Jack Ferman is where he wanted to be.
At rest in the family plot in the Pioneers and Soldiers Memorial Cemetery. The first new burial in the old graveyard off Lake Street in decades, thanks to the combined efforts of family, friends and the Minneapolis City Council.
For years, Ferman volunteered with the Friends of the Cemetery, tending the graves, preserving the grounds and sharing the ordinary extraordinary stories of the 22,000 people buried there.
His wish, before he died in 2021 at age 92, was to be buried beside his Norwegian immigrant grandparents, near the main gates, just past the graves of the Civil War soldiers.
"We had to make this happen for him," said Friends of the Cemetery Chair Susan Hunter Weir.
The cemetery closed to new burials in 1919. The only exceptions were those who had family plots with unused spaces and the city's permission. Every few years, space would be made for a widow of a Civil War veteran, or so a grieving parent could lie beside a child they had buried decades earlier.
"He lived in south Minneapolis most of his life," and the old graveyard was always an important part of the community, said his wife, Nancy Benson, who has ancestors of her own at Pioneers and Soldiers Memorial. "He asked me where would I most like to visit him, and I said, 'Well, Pioneer Cemetery.' That's part of our life."
The old cemetery that was such a big part of Ferman's life remains a big part of community life.
When weather and COVID permit, there are walking tours and concerts and poetry readings and movie nights at the cemetery. Families spread blankets on the grass and watch old silent movies flicker across the screen, with a soundtrack provided by a live orchestra. If you handed your ticket to a smiling older gentleman in a blinking light-up ballcap — that was Jack Ferman.
The people buried here, for the most part, weren't as wealthy or well-known as those in the gorgeous Lakewood Cemetery on the other side of town.
These are the graves of laborers, office workers, journalists and rogues. The unclaimed Civil War dead rest here, along with men who died when the flour mill exploded and newly arrived immigrants buried without a name. Spirit of the Moon, a Dakota woman, is buried with her fur trader husband. Soldiers, shopkeepers, newborn babies. All the people who made Minneapolis Minneapolis.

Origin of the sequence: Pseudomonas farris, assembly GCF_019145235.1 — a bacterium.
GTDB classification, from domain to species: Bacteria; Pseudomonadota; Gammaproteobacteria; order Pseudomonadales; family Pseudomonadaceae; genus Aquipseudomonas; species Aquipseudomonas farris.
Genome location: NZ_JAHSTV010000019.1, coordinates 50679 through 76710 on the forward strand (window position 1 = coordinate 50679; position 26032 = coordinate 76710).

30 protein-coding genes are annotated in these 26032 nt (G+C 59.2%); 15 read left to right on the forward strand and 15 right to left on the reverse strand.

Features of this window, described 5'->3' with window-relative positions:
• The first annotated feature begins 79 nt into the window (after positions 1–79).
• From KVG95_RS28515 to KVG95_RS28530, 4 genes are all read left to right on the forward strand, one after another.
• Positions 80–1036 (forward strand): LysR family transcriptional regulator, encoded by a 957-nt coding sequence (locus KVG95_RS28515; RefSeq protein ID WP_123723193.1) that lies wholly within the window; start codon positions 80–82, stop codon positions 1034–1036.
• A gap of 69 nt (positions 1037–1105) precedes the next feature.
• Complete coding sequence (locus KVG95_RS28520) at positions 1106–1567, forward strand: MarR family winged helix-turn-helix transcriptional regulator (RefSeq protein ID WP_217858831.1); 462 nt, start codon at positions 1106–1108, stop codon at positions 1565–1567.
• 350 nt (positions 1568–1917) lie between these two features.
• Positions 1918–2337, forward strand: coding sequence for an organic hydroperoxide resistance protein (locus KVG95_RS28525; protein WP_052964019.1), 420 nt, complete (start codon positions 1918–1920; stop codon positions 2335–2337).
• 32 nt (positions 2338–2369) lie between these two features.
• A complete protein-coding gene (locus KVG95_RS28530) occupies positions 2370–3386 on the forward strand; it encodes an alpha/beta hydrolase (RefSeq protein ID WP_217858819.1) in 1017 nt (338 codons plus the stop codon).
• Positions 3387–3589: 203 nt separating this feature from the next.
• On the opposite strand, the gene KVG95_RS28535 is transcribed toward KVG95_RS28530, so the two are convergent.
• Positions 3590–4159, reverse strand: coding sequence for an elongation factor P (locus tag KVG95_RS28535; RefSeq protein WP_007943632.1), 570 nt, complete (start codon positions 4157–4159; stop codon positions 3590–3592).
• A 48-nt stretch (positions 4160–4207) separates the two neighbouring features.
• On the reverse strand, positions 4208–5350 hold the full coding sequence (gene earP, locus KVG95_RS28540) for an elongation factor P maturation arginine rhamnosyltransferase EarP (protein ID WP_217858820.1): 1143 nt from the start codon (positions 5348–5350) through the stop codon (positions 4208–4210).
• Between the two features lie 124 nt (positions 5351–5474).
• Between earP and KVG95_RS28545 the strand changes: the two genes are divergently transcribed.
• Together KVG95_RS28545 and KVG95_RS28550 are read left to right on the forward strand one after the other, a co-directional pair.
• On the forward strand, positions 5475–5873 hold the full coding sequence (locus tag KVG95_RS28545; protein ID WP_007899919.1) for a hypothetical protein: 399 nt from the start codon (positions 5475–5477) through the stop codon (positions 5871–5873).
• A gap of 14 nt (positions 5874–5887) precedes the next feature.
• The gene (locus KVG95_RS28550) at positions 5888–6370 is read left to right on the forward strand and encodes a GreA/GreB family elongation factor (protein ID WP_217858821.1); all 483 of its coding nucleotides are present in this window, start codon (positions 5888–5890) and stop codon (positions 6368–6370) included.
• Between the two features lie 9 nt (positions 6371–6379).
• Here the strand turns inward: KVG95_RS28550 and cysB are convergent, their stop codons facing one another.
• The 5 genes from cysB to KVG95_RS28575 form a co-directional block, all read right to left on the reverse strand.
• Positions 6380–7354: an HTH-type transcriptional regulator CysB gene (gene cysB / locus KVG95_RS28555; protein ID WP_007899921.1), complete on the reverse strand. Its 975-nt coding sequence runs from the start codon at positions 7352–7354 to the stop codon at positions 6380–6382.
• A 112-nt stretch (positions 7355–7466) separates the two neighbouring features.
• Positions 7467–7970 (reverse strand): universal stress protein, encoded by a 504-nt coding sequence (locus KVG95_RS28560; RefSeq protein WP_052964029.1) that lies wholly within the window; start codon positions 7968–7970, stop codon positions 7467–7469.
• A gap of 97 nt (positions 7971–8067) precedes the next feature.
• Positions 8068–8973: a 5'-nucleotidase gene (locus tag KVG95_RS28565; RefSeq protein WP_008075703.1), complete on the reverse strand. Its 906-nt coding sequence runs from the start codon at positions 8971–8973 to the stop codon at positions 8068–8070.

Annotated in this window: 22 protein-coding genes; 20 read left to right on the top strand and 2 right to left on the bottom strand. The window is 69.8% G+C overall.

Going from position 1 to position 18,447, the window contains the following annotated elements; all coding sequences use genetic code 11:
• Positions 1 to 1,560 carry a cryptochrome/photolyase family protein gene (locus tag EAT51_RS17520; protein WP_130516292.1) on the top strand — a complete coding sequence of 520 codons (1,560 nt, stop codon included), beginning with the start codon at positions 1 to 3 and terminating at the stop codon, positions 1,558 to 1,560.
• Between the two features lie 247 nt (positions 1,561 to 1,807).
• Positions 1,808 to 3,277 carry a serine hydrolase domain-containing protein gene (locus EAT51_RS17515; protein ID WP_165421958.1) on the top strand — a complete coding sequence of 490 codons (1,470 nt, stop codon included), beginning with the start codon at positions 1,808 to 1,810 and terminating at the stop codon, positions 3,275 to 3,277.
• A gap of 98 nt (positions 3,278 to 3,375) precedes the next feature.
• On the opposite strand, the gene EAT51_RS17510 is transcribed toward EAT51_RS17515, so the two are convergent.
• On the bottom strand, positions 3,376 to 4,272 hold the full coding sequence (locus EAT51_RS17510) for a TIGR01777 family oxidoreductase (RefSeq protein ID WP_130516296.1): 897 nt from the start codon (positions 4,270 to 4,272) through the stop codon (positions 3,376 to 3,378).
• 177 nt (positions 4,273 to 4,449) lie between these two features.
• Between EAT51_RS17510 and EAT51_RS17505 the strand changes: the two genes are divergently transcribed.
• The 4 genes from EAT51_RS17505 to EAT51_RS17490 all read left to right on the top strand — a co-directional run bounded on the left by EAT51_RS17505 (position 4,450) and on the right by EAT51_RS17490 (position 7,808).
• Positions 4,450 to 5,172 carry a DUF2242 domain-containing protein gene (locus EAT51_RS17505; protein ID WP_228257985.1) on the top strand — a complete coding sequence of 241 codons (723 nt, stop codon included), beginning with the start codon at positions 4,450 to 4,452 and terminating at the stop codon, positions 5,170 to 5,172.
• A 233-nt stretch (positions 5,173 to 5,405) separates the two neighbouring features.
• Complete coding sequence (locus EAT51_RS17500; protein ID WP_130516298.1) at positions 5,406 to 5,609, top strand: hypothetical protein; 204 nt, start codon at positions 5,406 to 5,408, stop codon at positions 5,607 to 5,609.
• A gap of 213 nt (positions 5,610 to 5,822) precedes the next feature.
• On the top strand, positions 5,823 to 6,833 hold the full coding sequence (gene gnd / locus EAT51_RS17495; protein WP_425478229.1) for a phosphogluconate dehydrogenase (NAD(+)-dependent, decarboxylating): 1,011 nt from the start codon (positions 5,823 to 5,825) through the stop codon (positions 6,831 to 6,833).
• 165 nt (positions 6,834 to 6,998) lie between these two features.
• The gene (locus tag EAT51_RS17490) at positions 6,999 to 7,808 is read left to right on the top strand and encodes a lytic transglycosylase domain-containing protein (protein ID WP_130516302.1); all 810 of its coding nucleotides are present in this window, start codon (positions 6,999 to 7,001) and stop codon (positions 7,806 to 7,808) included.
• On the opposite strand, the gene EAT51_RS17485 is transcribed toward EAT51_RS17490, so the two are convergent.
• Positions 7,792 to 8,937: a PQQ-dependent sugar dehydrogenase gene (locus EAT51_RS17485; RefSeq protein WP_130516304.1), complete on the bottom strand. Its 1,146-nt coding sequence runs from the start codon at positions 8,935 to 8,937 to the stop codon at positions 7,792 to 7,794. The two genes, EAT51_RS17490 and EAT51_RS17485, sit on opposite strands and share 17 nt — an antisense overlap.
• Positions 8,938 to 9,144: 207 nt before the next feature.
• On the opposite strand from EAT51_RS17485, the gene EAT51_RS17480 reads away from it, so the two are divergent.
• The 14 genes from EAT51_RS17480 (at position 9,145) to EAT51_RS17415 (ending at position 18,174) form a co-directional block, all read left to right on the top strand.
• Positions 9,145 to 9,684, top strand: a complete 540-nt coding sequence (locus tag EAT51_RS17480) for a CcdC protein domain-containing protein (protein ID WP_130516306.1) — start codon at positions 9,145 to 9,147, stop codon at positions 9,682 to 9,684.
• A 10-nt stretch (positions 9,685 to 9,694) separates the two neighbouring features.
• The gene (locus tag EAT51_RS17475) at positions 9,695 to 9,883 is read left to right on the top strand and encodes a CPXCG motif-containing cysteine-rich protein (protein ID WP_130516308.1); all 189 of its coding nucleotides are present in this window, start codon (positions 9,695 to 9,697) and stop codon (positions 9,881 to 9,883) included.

"They're the great-grandparents of many of the people who live in the city still. They matter," Hunter Weir said. "We just want to make sure they don't get lost."
For years, Hunter Weir has researched the lives of the dead. Her column, "Tales from the Pioneers and Soldiers Cemetery," runs in the Phillips neighborhood newspaper, the Alley.
Every month, she shares a new story.
Martin and Elizabeth Layman, who founded the cemetery and ensured that burials there were never segregated by race.
Betsy Putnam, born during the American Revolution, who ended her long life in Minnesota, 83 years later, on the eve of the Civil War. "I am not afraid to go into the woods," she once said.
Charles Collins, a Black man working as a chef at a downtown hotel in 1902 when he was shot and killed by a white man whose wife had joked about running off with Collins. To the killer's indignation, an all-white jury in Minneapolis convicted him of murder and sent him away to a life sentence of hard labor in prison.
Lester Day, one of 17 self-described clairvoyants listed in the city directory on the day he died of illuminating gas poisoning in 1907. Three women — two of whom claimed to be his wife — tried to claim his body.
Chloe Aidens, born enslaved, died free in 1863. Four generations of her family would be buried beside her, including her great-grandson Lafayette Mason, one of the first Black firefighters in Minneapolis.
Charles Christmas, the surveyor who plotted the street grid of downtown Minneapolis in 1851 and ignored the critics who said this town would never have a population large enough to justify the broad avenues and 80-foot-wide streets he drew up for us.
And now they're joined by John W. "Jack" Ferman, a kind, smart, outgoing man who loved his family, his garden, the North Shore and his dogs. A Navy veteran with a doctorate in metallurgy, Ferman worked as a researcher for General Motors and Westinghouse and later for the Minnesota Pollution Control Agency.
"Jack is part of the story now," Hunter Weir said. "Jack is going to be on our tour. How cool is that? We're going to stop and see him whenever we do tours."
The Friends of the Cemetery will celebrate Ferman's life on Memorial Day. Until then, you can read more stories at friendsofthecemetery.org.